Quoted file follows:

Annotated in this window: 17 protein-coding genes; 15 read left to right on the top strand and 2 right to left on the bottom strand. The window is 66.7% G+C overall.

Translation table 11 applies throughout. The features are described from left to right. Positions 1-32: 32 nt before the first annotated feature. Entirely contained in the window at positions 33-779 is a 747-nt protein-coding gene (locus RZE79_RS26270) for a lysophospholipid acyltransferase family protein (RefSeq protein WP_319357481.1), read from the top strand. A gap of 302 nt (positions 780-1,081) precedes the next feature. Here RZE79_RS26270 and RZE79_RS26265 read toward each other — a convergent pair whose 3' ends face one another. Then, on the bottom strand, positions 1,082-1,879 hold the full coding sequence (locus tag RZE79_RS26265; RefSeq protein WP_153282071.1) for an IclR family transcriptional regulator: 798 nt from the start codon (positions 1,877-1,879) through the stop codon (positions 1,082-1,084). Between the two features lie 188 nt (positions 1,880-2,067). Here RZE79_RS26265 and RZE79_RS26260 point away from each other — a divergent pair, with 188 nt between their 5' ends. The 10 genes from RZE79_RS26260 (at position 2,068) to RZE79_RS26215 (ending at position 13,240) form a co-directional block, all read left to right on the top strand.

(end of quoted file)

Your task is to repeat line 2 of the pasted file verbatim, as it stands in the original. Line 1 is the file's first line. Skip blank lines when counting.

Translation table 11 applies throughout. The features are described from left to right. Positions 1-32: 32 nt before the first annotated feature. Entirely contained in the window at positions 33-779 is a 747-nt protein-coding gene (locus RZE79_RS26270) for a lysophospholipid acyltransferase family protein (RefSeq protein WP_319357481.1), read from the top strand. A gap of 302 nt (positions 780-1,081) precedes the next feature. Here RZE79_RS26270 and RZE79_RS26265 read toward each other — a convergent pair whose 3' ends face one another. Then, on the bottom strand, positions 1,082-1,879 hold the full coding sequence (locus tag RZE79_RS26265; RefSeq protein WP_153282071.1) for an IclR family transcriptional regulator: 798 nt from the start codon (positions 1,877-1,879) through the stop codon (positions 1,082-1,084). Between the two features lie 188 nt (positions 1,880-2,067). Here RZE79_RS26265 and RZE79_RS26260 point away from each other — a divergent pair, with 188 nt between their 5' ends. The 10 genes from RZE79_RS26260 (at position 2,068) to RZE79_RS26215 (ending at position 13,240) form a co-directional block, all read left to right on the top strand.